Skip to main content

Iraq's complex history is focus of lecture series


October 01, 2008

Stirring imagery, metaphorical musings and how Iraq evolved from a progressive country into a violent, war-torn region will be the subject of the second Community Lecture Series at the Downtown Phoenix campus.

“Between Two Rivers” is an artistic project hosted by Sama Alshaibi, an assistant professor of photography at the University of Arizona’s School of Art. The project describes the fighting, religious wars, landscape and historical greatness of Iraq, Alshaibi’s native country.

Hosted by ASU’s School of Letters & Sciences and University College, the lecture starts at 1 p.m. Saturday, Oct. 4 at the University Center, 411 N. Central, Suite 282. The lecture series is free and open to the public. For more information call (602) 496-0638 or visit http://sls.asu.edu/hss/news.html. Parking information can be found at: http://uabf.asu.edu/parking_visitor

Working with a special-effects makeup artist, Alshaibi will alter her face and body to depict the violence, terror and suffering of her people.

“I want to use art as a way of describing and depicting the people of Iraq,” Alshaibi said. “I’ll take on different personas to show what each person is grappling with and how they are reacting to the conflict in their lives.”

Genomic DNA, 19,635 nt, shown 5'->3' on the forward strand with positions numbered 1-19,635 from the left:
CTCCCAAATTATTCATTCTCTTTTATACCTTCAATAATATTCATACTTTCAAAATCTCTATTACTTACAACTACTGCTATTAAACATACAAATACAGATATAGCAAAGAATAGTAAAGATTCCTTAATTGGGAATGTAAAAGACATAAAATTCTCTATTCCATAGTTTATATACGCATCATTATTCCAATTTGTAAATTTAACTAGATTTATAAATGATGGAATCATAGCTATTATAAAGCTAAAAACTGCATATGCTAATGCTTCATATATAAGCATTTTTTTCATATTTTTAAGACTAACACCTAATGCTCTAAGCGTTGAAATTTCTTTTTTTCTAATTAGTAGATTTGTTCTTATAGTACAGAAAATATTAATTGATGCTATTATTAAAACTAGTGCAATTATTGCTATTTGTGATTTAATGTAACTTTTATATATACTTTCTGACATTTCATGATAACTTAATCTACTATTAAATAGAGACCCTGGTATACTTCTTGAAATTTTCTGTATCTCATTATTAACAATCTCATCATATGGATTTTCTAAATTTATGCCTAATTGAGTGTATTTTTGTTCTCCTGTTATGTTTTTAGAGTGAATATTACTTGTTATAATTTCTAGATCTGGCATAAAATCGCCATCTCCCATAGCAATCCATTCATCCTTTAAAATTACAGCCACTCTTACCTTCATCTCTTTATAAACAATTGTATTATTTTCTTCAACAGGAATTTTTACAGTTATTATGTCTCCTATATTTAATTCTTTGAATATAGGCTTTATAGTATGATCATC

Alshaibi said Iraq is the birthplace of writing and math and was a progressive and modern country until it was ravaged by religion, war, politics and exploitation. A large portion of her lecture will focus on how tribal tattoos, scarification and traditional Iraqi identity markers are being used to subvert “vultures” (persons who prey on the dead and deceive family members of suicide bombing victims) in the streets of Baghdad. Vultures often use the deceased to extract ransoms out of families who believe their loved ones have been kidnapped. As a result, many Iraqis have resorted to tattoos and special scars, demanding to state the hidden mark before paying. It is a powerful form of resistance, yet a testament to where the country psychologically stands.

The lecture series concludes next month with Stella Pope Duarte’s presentation of “If I Die In Juarez”, which takes place at 5:30 p.m., Nov. 13 at El Portal Restaurant, 117 W. Grant St., Phoenix.